As a parent of children with multiple allergies, I am all too familiar with the feelings of fear and anxiety that come soon after an allergy diagnosis. The doctors can be great in providing you with emergency medication, and perhaps some advice about how to manage the allergies, but few provide any ongoing support that may be needed for the emotional ups and downs that come with it. Actually, I'm not sure I know of any doctors that have provided that!
I have wanted to write about the anxiety that comes along with food allergies for some time now, but it has been hard to pinpoint exactly which "angle" I would take. The DSM 5 definition of anxiety (the book psychologists use to diagnose formal anxiety disorder) includes the point that the fear is "unreasonable or excessive". For someone who fears spiders, their fear is excessive, considering the danger most spiders pose in day to day life. However, if you fall into a pit of dangerous spiders, then that fear is completely reasonable and will cause you to climb out to safety as soon as possible. Is it reasonable to fear for your children when they are surrounded by substances that can threaten their life, but seem benign to everyone else? The answer is yes, the fear is reasonable and not excessive. In this way, the traditional way of dealing with anxiety is not very helpful. You can't just use positive thought to make that fear go away. Fear in the case of life threatening allergies is reasonable, and can actually help to keep you and your loved ones safe.

In our Facebook Allergy Fun - Support group, one parent asks, "if the phone rings, and it is childcare, or the grandparents, I immediately jump to the worst conclusion. Is this bad?"

Considering the situation, it is reasonable to fear that an allergic reaction has taken place. If we try and convince ourselves that the phone call is actually about where did we put the child's hat, then we may choose not to respond to the call straight away. If we panic and lose our ability to drive or think clearly, then the situation is made worse. What is a reasonable response? Yes, our heart rates may go up for a few minutes as we make the return call and find out more information. If there is no risk, then we need to be able to return to a calm state relatively quickly. How? Be thankful! For caregivers, it can be helpful if they leave a message that immediately alleviates our fear. As a school counsellor, I would often leave a message that started with, "Hi it's Grace, the school counsellor. There is nothing urgent, you child is fine, but it would be great if you could call me back when you have a moment."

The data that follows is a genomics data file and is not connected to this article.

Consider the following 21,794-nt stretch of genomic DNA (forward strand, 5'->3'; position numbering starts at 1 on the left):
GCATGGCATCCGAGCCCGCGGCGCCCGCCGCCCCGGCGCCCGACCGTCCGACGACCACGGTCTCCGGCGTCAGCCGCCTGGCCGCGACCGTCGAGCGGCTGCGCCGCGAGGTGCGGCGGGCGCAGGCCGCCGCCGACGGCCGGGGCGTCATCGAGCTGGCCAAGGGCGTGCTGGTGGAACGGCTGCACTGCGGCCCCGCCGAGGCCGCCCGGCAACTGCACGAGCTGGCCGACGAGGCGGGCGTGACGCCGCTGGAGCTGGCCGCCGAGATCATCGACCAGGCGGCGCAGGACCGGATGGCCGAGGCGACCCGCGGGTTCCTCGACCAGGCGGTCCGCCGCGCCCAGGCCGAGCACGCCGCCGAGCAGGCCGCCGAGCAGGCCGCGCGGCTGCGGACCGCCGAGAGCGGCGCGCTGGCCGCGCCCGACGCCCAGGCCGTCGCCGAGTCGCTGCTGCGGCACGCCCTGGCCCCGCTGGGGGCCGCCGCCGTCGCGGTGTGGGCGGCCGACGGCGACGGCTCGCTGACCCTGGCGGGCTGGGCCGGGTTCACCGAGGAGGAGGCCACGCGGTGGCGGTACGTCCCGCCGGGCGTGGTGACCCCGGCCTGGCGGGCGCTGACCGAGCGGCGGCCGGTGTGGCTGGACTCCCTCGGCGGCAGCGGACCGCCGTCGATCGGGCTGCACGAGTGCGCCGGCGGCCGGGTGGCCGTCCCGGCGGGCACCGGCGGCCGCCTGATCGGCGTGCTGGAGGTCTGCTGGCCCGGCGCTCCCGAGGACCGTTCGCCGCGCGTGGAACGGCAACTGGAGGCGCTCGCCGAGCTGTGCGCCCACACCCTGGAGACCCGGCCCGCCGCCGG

So reasonable fear is helpful, but when the fear is overwhelming or crippling, then we need to look at it more closely.

Let's break it down.

What fears are there for today?

What fears are there for this week? What fears are there for the future... for next year... for 5 years' time... for 10 years' time?